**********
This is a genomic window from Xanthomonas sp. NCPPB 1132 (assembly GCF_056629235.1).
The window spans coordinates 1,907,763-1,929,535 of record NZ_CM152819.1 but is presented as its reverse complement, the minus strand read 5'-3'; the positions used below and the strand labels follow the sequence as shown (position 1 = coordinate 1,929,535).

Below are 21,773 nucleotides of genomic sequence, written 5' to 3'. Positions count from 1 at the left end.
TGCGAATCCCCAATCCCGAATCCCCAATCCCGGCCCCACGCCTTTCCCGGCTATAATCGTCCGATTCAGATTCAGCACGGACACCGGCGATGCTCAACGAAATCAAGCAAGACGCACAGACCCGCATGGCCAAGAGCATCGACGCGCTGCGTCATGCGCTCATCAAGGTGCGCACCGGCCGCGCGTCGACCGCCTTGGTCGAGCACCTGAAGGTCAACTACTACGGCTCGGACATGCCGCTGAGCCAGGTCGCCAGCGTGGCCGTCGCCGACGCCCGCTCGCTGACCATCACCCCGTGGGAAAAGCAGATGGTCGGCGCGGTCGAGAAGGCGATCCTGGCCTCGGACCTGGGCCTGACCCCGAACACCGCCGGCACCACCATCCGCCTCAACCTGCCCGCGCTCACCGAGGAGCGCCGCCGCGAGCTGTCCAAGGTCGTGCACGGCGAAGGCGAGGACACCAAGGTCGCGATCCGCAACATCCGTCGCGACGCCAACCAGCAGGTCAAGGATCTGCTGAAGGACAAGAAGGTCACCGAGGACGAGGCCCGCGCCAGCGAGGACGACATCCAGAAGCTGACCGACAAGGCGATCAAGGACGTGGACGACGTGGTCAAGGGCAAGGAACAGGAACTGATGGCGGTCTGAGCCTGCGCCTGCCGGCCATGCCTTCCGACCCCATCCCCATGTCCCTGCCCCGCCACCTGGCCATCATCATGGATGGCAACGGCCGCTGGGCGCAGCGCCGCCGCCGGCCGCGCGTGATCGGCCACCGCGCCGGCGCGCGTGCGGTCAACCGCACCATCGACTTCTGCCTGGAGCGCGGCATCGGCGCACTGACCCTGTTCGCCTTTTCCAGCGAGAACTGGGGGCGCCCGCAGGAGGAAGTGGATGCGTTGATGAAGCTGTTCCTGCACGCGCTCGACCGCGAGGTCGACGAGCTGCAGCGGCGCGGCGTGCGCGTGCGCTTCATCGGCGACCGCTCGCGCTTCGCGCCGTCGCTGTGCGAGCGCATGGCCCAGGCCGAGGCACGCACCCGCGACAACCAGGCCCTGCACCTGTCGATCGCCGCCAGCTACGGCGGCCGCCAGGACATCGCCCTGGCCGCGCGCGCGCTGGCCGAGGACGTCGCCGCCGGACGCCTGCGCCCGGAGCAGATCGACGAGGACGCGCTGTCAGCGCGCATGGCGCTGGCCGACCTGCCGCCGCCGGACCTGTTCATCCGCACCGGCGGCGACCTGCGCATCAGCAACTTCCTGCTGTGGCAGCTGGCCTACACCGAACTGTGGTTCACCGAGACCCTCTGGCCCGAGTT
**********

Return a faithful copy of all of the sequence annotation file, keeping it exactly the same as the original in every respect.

This is a genomic window from Xanthomonas sp. NCPPB 1132 (assembly GCF_056629235.1).
The window spans coordinates 1,907,763-1,929,535 of record NZ_CM152819.1 but is presented as its reverse complement, the minus strand read 5'-3'; the positions used below and the strand labels follow the sequence as shown (position 1 = coordinate 1,929,535).

Below are 21,773 nucleotides of genomic sequence, written 5' to 3'. Positions count from 1 at the left end.
TGCGAATCCCCAATCCCGAATCCCCAATCCCGGCCCCACGCCTTTCCCGGCTATAATCGTCCGATTCAGATTCAGCACGGACACCGGCGATGCTCAACGAAATCAAGCAAGACGCACAGACCCGCATGGCCAAGAGCATCGACGCGCTGCGTCATGCGCTCATCAAGGTGCGCACCGGCCGCGCGTCGACCGCCTTGGTCGAGCACCTGAAGGTCAACTACTACGGCTCGGACATGCCGCTGAGCCAGGTCGCCAGCGTGGCCGTCGCCGACGCCCGCTCGCTGACCATCACCCCGTGGGAAAAGCAGATGGTCGGCGCGGTCGAGAAGGCGATCCTGGCCTCGGACCTGGGCCTGACCCCGAACACCGCCGGCACCACCATCCGCCTCAACCTGCCCGCGCTCACCGAGGAGCGCCGCCGCGAGCTGTCCAAGGTCGTGCACGGCGAAGGCGAGGACACCAAGGTCGCGATCCGCAACATCCGTCGCGACGCCAACCAGCAGGTCAAGGATCTGCTGAAGGACAAGAAGGTCACCGAGGACGAGGCCCGCGCCAGCGAGGACGACATCCAGAAGCTGACCGACAAGGCGATCAAGGACGTGGACGACGTGGTCAAGGGCAAGGAACAGGAACTGATGGCGGTCTGAGCCTGCGCCTGCCGGCCATGCCTTCCGACCCCATCCCCATGTCCCTGCCCCGCCACCTGGCCATCATCATGGATGGCAACGGCCGCTGGGCGCAGCGCCGCCGCCGGCCGCGCGTGATCGGCCACCGCGCCGGCGCGCGTGCGGTCAACCGCACCATCGACTTCTGCCTGGAGCGCGGCATCGGCGCACTGACCCTGTTCGCCTTTTCCAGCGAGAACTGGGGGCGCCCGCAGGAGGAAGTGGATGCGTTGATGAAGCTGTTCCTGCACGCGCTCGACCGCGAGGTCGACGAGCTGCAGCGGCGCGGCGTGCGCGTGCGCTTCATCGGCGACCGCTCGCGCTTCGCGCCGTCGCTGTGCGAGCGCATGGCCCAGGCCGAGGCACGCACCCGCGACAACCAGGCCCTGCACCTGTCGATCGCCGCCAGCTACGGCGGCCGCCAGGACATCGCCCTGGCCGCGCGCGCGCTGGCCGAGGACGTCGCCGCCGGACGCCTGCGCCCGGAGCAGATCGACGAGGACGCGCTGTCAGCGCGCATGGCGCTGGCCGACCTGCCGCCGCCGGACCTGTTCATCCGCACCGGCGGCGACCTGCGCATCAGCAACTTCCTGCTGTGGCAGCTGGCCTACACCGAACTGTGGTTCACCGAGACCCTCTGGCCCGAGTT